When they get home, Katherine’s car is in the driveway. They hadn’t seen her for three days, needed to renew the gas and grocery budgets. One big, happy family of transactions. Leaving Dean squarely alone to figure this thing out with Sam.
And that was going so well.
Heading upstairs, he knocks politely on Katherine’s door, beat and ready to shut himself into the basement, but not willing to go into her room uninvited. There’s no answer at the door, but her car keys are resting on the counter when he goes back downstairs and he figures it’s a safe bet she won’t mind him looking in the car for a few bucks.
Outside, in the shade of the setting sun, he finds the driver door of her compact unlocked, rendering the keys unnecessary. There’s nothing to be found in the middle console, not even loose change, so he rounds the car and slides into the passenger seat, popping the glove compartment.
An old-fashioned cup rolls out and onto his lap. Silver, designs carved into the sides. Some kind of medieval goblet deal. Knitting his brow together, he turns it over in inspection, liquid dripping out and onto his pants leg.
Bright, striking, blood. With more of it dried on the inside of the cup.
Dean drops it abruptly, pulling the stained fabric of his pants away from the skin, clambering out of the car and slamming the door shut behind him.
“Holy shit,” he says out loud, looking down. He starts back toward the front door, needs to get Sam, when pain blooms sharp and hard throughout his entire body, something colliding with him and nearly caving in his chest. He falls to his knees, breath knocked out of his lungs, air biting with every labored inhale.
A pair of high-heeled feet step into his lowered vision. “Find anything interesting?” Katherine questions, eyes narrowed as Dean is able to slowly lift his head.
He crawls a few pitiful feet before she leans down, taking his hair in a painful grip and whispering, “Pull yourself together and come talk to me like a man.”
As quickly as she’d appeared, he was alone, on all fours in the drive way. He had to get to Sam.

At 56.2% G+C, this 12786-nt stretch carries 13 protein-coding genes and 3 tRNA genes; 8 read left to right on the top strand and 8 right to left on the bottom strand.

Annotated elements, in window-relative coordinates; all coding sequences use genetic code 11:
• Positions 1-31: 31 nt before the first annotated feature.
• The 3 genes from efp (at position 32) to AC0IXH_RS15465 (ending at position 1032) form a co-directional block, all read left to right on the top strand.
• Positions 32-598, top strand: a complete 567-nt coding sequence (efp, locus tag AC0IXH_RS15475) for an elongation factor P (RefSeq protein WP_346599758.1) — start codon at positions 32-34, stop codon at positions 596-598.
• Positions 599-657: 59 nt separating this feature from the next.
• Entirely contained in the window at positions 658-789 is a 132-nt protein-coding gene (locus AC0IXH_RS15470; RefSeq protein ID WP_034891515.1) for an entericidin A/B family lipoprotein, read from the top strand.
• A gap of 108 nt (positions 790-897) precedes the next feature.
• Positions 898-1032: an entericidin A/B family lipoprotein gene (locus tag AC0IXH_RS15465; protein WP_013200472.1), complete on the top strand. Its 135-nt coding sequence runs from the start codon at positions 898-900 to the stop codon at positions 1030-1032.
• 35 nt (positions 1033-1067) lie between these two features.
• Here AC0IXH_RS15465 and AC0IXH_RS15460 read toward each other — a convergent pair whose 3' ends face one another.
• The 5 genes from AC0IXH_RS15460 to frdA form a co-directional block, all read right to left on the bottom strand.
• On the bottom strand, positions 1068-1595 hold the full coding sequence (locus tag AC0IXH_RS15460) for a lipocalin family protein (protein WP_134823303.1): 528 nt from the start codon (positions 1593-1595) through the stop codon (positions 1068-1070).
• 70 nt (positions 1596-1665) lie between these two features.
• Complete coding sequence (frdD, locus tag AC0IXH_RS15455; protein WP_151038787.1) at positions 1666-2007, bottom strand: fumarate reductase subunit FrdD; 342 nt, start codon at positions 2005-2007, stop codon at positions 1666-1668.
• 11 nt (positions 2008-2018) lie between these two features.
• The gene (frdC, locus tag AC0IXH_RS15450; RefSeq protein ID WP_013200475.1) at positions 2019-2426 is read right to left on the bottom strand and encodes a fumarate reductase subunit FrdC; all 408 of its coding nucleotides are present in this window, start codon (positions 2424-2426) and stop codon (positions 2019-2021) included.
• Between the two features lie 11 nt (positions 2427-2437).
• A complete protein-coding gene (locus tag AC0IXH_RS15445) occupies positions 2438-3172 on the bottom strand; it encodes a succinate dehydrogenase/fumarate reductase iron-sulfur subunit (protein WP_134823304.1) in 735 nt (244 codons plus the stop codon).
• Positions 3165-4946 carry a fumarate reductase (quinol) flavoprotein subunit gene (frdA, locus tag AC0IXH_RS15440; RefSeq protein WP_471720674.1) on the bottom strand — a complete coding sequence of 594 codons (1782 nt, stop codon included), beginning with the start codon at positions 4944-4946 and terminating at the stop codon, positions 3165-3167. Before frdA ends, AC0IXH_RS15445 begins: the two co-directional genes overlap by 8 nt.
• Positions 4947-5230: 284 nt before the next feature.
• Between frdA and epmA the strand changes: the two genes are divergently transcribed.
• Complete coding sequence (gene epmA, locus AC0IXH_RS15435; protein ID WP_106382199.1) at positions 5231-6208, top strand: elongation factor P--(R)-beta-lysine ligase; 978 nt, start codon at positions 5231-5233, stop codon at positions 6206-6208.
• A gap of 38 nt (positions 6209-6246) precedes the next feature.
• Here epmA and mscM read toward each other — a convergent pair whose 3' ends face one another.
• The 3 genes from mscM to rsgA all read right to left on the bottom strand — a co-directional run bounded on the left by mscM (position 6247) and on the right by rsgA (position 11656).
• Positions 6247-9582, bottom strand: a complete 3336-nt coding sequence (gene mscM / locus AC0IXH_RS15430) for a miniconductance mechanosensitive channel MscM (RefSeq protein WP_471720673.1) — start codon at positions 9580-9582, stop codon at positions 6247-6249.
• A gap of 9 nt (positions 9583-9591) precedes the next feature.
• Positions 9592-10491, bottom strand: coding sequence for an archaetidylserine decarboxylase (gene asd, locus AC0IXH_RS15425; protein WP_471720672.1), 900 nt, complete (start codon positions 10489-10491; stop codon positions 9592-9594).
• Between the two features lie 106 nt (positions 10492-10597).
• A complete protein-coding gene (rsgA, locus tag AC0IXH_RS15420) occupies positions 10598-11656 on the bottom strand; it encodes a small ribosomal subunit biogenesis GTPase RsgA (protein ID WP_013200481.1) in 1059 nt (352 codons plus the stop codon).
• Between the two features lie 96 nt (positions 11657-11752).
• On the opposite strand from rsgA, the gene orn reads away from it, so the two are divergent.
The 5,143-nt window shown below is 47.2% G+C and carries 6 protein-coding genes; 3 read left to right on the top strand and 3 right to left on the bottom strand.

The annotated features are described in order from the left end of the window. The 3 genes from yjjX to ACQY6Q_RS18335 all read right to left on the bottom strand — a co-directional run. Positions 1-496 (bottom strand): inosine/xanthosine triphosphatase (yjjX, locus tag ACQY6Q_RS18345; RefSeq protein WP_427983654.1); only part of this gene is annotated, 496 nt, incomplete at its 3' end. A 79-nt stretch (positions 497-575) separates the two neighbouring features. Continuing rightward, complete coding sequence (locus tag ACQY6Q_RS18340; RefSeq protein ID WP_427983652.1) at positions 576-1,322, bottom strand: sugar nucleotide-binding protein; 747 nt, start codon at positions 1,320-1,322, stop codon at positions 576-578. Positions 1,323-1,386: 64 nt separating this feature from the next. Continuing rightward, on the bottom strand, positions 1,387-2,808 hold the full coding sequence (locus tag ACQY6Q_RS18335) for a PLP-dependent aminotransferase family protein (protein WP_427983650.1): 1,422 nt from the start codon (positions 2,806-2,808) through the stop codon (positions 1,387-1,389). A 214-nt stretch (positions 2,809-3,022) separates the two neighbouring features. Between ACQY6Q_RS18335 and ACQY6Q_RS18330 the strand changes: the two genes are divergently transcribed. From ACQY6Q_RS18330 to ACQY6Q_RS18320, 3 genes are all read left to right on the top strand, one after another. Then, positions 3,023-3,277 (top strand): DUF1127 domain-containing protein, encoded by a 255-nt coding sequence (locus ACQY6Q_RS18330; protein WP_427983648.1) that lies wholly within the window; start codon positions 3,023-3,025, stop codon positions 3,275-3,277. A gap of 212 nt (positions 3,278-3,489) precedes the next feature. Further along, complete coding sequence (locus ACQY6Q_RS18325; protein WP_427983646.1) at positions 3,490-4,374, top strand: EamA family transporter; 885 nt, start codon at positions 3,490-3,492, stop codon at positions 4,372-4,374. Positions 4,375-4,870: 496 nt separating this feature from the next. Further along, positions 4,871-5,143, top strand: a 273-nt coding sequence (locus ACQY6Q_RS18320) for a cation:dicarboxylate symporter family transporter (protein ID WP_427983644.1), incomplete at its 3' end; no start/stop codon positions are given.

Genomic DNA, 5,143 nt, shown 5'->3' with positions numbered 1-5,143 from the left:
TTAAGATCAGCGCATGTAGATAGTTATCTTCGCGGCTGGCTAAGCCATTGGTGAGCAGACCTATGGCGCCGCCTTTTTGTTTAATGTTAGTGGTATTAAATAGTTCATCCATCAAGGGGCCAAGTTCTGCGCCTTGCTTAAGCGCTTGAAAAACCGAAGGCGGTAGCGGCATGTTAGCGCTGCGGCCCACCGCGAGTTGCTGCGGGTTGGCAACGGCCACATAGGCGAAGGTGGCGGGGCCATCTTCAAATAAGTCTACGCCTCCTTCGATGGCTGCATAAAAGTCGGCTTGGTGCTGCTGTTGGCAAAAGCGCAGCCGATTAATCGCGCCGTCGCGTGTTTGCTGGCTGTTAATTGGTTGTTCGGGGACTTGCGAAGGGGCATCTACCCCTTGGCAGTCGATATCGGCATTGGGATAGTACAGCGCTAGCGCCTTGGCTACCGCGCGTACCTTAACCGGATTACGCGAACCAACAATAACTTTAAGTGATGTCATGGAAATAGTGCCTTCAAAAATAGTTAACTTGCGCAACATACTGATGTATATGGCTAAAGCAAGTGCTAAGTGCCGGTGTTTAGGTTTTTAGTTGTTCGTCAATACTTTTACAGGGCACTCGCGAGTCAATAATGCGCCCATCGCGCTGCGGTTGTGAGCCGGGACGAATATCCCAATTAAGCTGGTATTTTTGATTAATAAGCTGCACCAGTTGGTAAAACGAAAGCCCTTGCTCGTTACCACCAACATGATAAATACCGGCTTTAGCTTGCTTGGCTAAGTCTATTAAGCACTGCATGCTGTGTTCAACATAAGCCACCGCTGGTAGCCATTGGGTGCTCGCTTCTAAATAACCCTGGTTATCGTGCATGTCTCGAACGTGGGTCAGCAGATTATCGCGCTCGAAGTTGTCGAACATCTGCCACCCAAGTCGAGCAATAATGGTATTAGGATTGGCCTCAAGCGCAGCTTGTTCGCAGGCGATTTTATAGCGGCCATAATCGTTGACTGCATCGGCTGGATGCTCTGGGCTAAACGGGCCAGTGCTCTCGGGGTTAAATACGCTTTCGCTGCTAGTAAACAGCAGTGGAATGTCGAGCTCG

Unsteadily getting to his feet, he shuffles into the house, arm crossed across his aching chest. “Sam!” he’s already yelling as he struggles up the stairs. “Sam!”
Sam sticks his head out of his door. “What are you yelling about?”
“Go to—go to the arcade,” he says through clenched teeth. “Wait for me there. Now, Sam.”
His condition doesn’t escape Sam’s attention. “What happened?”
“There’s no time. Just go, take some stuff with you in a bag and go. Like clothes. Money.”
“Is it about the fire, isn’t it?” he asks as he starts yanking clothes off the hangers in his closet and into an old army green duffel.
Dean glances into the hallway, finding it empty. For now. “You gotta go,” he answers in response.
The bag closes with a zip but Sam is hesitating. “You promise you’ll be there?”
“Hey, wherever you are, I’m going to be two steps behind and don’t you forget it,” he says with more conviction than he really has. “Now go on.”
With a last look, Sam hikes the bag onto his shoulder and hurries down the stairs. Dean’s painful breaths come a little easier when he hears the door slam.
Katherine is waiting when he follows, hands folded in her lap. She’s still smiling.
“Who the hell are you?” Dean demands.
“I’m Aunt Katherine, of course” she tilts her head, assessing. “And you made quite the scene outside.”
“Eloquent, Dean. Too bad your mother wasn’t around to teach you to respect your elders.”
He starts at her and she is nothing but amused. “Have to admire the spirit. You’re in no shape for a second round and I’d hate to start in on that face.”
“You’re a real, psychotic piece of work. That was someone’s real blood, wasn’t it? Did you burn down that office to get us here too?”